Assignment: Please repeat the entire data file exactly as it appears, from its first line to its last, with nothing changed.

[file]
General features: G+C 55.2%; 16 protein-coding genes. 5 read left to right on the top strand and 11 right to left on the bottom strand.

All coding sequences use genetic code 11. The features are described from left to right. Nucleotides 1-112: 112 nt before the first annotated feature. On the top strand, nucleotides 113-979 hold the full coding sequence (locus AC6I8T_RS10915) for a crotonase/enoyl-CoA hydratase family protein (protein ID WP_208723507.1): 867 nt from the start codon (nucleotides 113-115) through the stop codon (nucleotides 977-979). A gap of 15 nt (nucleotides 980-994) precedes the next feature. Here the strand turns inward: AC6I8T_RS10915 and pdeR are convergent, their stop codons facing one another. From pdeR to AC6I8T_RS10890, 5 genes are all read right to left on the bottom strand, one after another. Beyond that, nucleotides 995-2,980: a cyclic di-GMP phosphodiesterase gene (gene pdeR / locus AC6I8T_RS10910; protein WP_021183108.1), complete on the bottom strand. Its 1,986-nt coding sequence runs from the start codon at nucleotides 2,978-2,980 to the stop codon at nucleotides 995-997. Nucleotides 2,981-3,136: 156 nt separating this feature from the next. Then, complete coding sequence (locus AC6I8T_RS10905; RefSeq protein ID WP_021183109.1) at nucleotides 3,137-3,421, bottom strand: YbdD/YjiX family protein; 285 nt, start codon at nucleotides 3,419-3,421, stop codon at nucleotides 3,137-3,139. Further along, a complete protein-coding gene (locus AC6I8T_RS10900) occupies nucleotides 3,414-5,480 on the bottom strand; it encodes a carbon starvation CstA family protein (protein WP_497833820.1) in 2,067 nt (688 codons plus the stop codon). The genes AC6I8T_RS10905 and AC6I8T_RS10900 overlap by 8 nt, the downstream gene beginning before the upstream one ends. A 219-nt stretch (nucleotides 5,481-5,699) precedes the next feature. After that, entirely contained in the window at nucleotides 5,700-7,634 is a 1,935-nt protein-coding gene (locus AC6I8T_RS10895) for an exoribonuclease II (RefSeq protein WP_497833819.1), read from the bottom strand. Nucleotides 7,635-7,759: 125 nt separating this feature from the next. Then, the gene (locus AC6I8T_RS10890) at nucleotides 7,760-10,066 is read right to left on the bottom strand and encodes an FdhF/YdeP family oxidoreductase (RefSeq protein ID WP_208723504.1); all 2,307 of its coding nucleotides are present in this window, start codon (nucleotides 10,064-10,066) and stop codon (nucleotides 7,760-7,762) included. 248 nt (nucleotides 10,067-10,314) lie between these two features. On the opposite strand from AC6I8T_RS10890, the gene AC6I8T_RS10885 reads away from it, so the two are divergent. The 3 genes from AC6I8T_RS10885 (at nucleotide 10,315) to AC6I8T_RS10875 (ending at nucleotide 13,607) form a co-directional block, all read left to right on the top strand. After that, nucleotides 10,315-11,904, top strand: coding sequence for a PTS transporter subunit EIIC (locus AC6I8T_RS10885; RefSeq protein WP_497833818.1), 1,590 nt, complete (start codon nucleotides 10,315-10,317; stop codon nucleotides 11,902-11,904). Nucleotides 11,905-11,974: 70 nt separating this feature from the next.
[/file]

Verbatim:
General features: G+C 55.2%; 16 protein-coding genes. 5 read left to right on the top strand and 11 right to left on the bottom strand.

All coding sequences use genetic code 11. The features are described from left to right. Nucleotides 1-112: 112 nt before the first annotated feature. On the top strand, nucleotides 113-979 hold the full coding sequence (locus AC6I8T_RS10915) for a crotonase/enoyl-CoA hydratase family protein (protein ID WP_208723507.1): 867 nt from the start codon (nucleotides 113-115) through the stop codon (nucleotides 977-979). A gap of 15 nt (nucleotides 980-994) precedes the next feature. Here the strand turns inward: AC6I8T_RS10915 and pdeR are convergent, their stop codons facing one another. From pdeR to AC6I8T_RS10890, 5 genes are all read right to left on the bottom strand, one after another. Beyond that, nucleotides 995-2,980: a cyclic di-GMP phosphodiesterase gene (gene pdeR / locus AC6I8T_RS10910; protein WP_021183108.1), complete on the bottom strand. Its 1,986-nt coding sequence runs from the start codon at nucleotides 2,978-2,980 to the stop codon at nucleotides 995-997. Nucleotides 2,981-3,136: 156 nt separating this feature from the next. Then, complete coding sequence (locus AC6I8T_RS10905; RefSeq protein ID WP_021183109.1) at nucleotides 3,137-3,421, bottom strand: YbdD/YjiX family protein; 285 nt, start codon at nucleotides 3,419-3,421, stop codon at nucleotides 3,137-3,139. Further along, a complete protein-coding gene (locus AC6I8T_RS10900) occupies nucleotides 3,414-5,480 on the bottom strand; it encodes a carbon starvation CstA family protein (protein WP_497833820.1) in 2,067 nt (688 codons plus the stop codon). The genes AC6I8T_RS10905 and AC6I8T_RS10900 overlap by 8 nt, the downstream gene beginning before the upstream one ends. A 219-nt stretch (nucleotides 5,481-5,699) precedes the next feature. After that, entirely contained in the window at nucleotides 5,700-7,634 is a 1,935-nt protein-coding gene (locus AC6I8T_RS10895) for an exoribonuclease II (RefSeq protein WP_497833819.1), read from the bottom strand. Nucleotides 7,635-7,759: 125 nt separating this feature from the next. Then, the gene (locus AC6I8T_RS10890) at nucleotides 7,760-10,066 is read right to left on the bottom strand and encodes an FdhF/YdeP family oxidoreductase (RefSeq protein ID WP_208723504.1); all 2,307 of its coding nucleotides are present in this window, start codon (nucleotides 10,064-10,066) and stop codon (nucleotides 7,760-7,762) included. 248 nt (nucleotides 10,067-10,314) lie between these two features. On the opposite strand from AC6I8T_RS10890, the gene AC6I8T_RS10885 reads away from it, so the two are divergent. The 3 genes from AC6I8T_RS10885 (at nucleotide 10,315) to AC6I8T_RS10875 (ending at nucleotide 13,607) form a co-directional block, all read left to right on the top strand. After that, nucleotides 10,315-11,904, top strand: coding sequence for a PTS transporter subunit EIIC (locus AC6I8T_RS10885; RefSeq protein WP_497833818.1), 1,590 nt, complete (start codon nucleotides 10,315-10,317; stop codon nucleotides 11,902-11,904). Nucleotides 11,905-11,974: 70 nt separating this feature from the next.